A Modicum of Sodium
Sodium (salt) is another risk factor for growing children. The taste for salt is acquired. The more salt children get, the more they crave it. What foods supply salt in their diet?
15% – natural sources as meat, fish, dairy, vegetables and drinking water
35% – the salt shaker when used as a condiment or cooking spice
50% – is found in processed foods and fast foods
How can you monitor salt intake?
1) Take the salt shaker off the table.
2) Spice up food with herbs and seasonings like black pepper, garlic, tarragon and lemon juice.
3) Eat more fresh foods and less processed ones.
4) Slow down on the fast food.
(Jenny’s note: I do think that our culture has way too much sodium with all of our processed foods. Just check out the sodium factor in a small bag of french fries at your local fast food place. But I also know that pure salt such as Celtic Sea Salt is very beneficial for our bodies. So I would say, watch the sodium levels from your prepared items, but have the nourishing salt on hand for your home prepared meals!)
Sugar –The Sweet Potion
Young children like sugar more than adults do. Fruits, berries and other foods which naturally contain sugar used to meet that craving for sweetness. They also contain necessary nutrients and fiber so they provide the best choice for a sugar source. Now other foods compete with fruits and berries. Just how much sugar are kids getting in their diet today compared to years ago?
1887 5 lbs of refined sugar per person per year
Now 148 lbs of refined sugar per person per year
That’s more than 1/2 a pound and 800 calories each day. The average child consumes more than 12 ounces of sugar a day which translates into 275 pounds of sugar a year. Most of the daily calories (remember those are empty calories) for children come from sugar.
Where does all that sugar come from? Two-thirds of the sugar consumed comes in processed foods and high fructose corn syrup is the most common form of sugar. You’ll most likely find sugar in:
Coca-Cola (12 oz) 9 tsp sugar
Jelly beans (14) 9 tsp sugar
Commercial fruit pie (1) 6 tsp sugar
Kellogg’s Frosted Flakes (3/4 cup) 3 tsp sugar
So what’s so bad with all that sugar? Well, sugar can help promote childhood obesity. One teaspoon of sugar equals 16 calories. If enough teaspoons of sugar are consumed, those calories pile up.
How to Kick the Sugar Habit
1) Put the sugar bowl away – don’t have it out for breakfast cereals.
2) Eat more fresh fruit to satisfy that “sweet tooth”.
3) Reduce how many soft drinks are drunk or eliminate them altogether. Use lemon and lime slices to spice up a glass of water. Diluting fruit juices with carbonated mineral water or club soda gives kids the “fizz” they like so much.
4) Read food labels for sugar. Beware with a name ending with “-ose” and “high fructose corn syrup”. They’re all sugars. Even agave syrup is dangerous having a very high glycemic index. Avoid it when possible. And watch honey consumption with children.
Make the Change for Health
First, design a meal plan so you can cook and eat most of your meals at home. A plan helps to determine food categories your family enjoys – pasta, seafood, meat.
Then put your plan on paper:
Day Type of Food
Tuesday Pasta, soups, stews
Thursday Main-meal salads
Friday Pizza, casseroles, chili
Saturday Restaurants, take-out
With a plan in mind, you can shop and prepare the meals ahead of time. That way, meals aren’t just happening to you because now you’re in control. Use a crockpot in the morning and get dinner started early. Try to eat your meals together as a family so you can remain connected.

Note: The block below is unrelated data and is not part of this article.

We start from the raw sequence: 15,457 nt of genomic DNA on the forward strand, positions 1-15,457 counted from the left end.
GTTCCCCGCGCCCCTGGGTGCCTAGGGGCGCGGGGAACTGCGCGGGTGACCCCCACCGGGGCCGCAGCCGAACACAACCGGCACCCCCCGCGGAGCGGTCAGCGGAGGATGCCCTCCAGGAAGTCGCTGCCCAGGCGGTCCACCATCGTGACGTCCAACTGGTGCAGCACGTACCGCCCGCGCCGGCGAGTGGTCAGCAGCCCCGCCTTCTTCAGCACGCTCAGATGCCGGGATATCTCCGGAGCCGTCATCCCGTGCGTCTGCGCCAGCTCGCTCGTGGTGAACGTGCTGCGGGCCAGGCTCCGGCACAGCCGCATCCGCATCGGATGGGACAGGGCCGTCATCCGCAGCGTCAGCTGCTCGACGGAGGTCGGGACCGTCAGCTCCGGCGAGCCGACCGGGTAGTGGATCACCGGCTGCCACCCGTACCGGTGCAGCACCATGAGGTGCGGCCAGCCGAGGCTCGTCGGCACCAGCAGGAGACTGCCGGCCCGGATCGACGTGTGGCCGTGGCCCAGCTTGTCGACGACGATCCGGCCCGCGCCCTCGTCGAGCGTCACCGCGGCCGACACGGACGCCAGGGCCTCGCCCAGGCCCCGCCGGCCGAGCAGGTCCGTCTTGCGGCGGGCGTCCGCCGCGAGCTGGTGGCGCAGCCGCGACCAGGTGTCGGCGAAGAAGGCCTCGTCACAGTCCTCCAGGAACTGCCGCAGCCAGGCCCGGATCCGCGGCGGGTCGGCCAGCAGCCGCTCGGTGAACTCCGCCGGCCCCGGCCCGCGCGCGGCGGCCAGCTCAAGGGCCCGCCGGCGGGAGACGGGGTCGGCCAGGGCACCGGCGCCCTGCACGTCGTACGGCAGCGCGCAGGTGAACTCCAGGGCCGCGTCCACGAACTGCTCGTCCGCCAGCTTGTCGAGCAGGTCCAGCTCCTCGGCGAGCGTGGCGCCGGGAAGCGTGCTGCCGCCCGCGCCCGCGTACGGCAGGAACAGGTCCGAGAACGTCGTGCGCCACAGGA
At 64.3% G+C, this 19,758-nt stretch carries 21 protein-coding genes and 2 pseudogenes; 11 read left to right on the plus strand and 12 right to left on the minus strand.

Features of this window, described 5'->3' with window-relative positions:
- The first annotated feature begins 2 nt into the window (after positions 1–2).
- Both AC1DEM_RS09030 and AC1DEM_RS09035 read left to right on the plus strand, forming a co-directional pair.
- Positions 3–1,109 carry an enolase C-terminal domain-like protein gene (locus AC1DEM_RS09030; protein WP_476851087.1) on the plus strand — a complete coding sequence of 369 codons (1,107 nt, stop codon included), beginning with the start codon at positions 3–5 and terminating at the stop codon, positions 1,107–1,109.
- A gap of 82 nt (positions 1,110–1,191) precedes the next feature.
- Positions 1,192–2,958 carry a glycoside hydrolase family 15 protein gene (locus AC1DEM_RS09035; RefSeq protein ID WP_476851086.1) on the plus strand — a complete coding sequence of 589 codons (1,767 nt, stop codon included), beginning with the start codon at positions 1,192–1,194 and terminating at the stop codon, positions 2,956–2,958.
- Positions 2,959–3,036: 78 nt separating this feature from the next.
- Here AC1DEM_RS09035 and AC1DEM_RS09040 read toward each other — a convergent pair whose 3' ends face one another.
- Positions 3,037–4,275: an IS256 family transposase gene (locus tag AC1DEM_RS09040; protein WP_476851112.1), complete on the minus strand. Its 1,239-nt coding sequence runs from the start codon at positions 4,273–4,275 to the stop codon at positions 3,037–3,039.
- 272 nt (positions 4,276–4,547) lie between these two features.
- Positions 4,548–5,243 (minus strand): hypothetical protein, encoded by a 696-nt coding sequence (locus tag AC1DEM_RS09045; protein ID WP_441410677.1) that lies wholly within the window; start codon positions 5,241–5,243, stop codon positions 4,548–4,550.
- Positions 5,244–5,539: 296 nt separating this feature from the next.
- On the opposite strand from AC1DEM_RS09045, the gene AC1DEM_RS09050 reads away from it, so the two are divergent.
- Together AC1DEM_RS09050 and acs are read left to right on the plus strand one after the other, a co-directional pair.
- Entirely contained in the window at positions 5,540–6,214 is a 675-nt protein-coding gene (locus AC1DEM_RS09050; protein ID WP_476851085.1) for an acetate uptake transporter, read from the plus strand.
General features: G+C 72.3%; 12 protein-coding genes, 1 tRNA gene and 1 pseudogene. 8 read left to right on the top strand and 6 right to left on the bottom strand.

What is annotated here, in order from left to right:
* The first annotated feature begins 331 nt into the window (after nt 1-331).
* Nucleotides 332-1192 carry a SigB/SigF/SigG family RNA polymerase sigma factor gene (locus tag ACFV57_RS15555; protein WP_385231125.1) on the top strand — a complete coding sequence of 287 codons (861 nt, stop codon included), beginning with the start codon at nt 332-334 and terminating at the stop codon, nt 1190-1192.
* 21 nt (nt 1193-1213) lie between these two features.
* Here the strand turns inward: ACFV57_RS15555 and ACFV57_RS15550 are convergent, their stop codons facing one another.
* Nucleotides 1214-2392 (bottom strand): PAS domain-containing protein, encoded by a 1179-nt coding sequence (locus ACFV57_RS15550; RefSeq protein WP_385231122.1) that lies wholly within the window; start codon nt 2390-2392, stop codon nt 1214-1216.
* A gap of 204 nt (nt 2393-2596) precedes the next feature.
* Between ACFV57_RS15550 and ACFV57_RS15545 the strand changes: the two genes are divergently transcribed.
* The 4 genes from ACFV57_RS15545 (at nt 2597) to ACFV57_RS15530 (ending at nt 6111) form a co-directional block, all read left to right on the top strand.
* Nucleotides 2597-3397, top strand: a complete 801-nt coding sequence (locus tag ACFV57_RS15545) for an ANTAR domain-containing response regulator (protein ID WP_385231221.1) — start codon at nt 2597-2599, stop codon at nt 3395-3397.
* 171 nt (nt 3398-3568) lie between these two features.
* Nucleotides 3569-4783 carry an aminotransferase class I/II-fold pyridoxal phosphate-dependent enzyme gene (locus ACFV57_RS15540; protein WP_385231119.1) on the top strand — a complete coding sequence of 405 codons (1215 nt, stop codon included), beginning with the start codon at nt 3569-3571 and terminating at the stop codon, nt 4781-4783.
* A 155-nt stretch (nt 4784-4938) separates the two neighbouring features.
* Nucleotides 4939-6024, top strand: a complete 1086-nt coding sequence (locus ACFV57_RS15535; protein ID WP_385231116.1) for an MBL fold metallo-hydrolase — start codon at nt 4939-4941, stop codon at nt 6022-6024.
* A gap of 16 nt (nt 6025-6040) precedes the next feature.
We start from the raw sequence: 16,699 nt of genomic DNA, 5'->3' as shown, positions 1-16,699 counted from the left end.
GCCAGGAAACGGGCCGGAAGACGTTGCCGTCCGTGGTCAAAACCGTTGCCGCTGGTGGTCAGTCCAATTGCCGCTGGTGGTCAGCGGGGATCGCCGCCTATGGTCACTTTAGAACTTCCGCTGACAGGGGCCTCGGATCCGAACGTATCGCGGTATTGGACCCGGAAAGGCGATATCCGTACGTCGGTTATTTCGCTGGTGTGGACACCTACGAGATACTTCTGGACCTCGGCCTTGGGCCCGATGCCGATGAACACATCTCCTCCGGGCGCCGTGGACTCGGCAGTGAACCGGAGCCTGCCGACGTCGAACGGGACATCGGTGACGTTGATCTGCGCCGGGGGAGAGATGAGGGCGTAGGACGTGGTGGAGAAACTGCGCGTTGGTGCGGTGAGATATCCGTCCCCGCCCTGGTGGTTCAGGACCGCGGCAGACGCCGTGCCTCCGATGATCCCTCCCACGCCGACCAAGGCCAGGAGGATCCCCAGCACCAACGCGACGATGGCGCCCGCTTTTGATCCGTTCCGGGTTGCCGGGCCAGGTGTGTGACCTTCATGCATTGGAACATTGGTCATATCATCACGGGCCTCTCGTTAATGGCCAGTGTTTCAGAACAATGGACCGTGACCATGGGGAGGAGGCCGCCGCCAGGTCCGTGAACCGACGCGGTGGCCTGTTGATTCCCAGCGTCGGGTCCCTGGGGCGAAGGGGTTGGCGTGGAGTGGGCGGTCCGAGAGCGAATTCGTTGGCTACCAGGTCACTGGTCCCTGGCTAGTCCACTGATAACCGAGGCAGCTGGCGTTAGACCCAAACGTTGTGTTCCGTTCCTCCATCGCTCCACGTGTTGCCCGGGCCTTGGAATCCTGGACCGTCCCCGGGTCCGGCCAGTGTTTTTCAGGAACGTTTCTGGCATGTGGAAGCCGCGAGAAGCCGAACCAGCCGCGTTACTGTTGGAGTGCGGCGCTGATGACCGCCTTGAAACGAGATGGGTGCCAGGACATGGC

Use low-fat or no-fat recipes and disguise leaner foods as familiar meals – put shredded zucchini in spaghetti sauce; shred carrots and use in lasagna; soups are great for inserting all kinds of nutrient-dense foods. Also you might have to change your cooking methods. Instead of frying French fries, bake them in the oven.
Don’t force kids to always clean their plates.
Children should develop an appetite and experience what it’s like to feel stuffed. Try to serve smaller portions. They can always ask for more. You as parents can control the quality and type of food your children eat, but they should have control over how much they eat.
Let the Kids in the Kitchen
They love helping. Working with you they can help organize meals and fix them. Instead of having a plate of food dropped down in front of them day after day, their participation enables them to grow up into individuals who have learned skills for healthy eating and living.
Healthy Eating and Living
It’s up to us as parents to teach our children how to life a healthy and fit lifestyle. So get out there and enjoy your kids. Run with them; cook with them; make memories teaching them skills for healthy eating and living. The current Fat Culture can be replaced with the Fit Culture as our children lead the way.
Crystal Blanchard lives in east Texas with her husband, Greg, and three young adult children. She’s been a mom to many (ten to be exact) and has home educated most of them since 1980. She has turned her wellness consultation practice into a research and writing project to help answer questions about health. We are wonderfully knit together by a loving, compassionate Creator. He is the source for our well-being and we are foolish to trust in anyone other than the Lord first when seeking counsel and wisdom in matters of health. Crystal navigates the labyrinth of health issues to help others (especially her own family) along the way of life. She gives us articles to encourage us in our high calling regarding health and nutrition.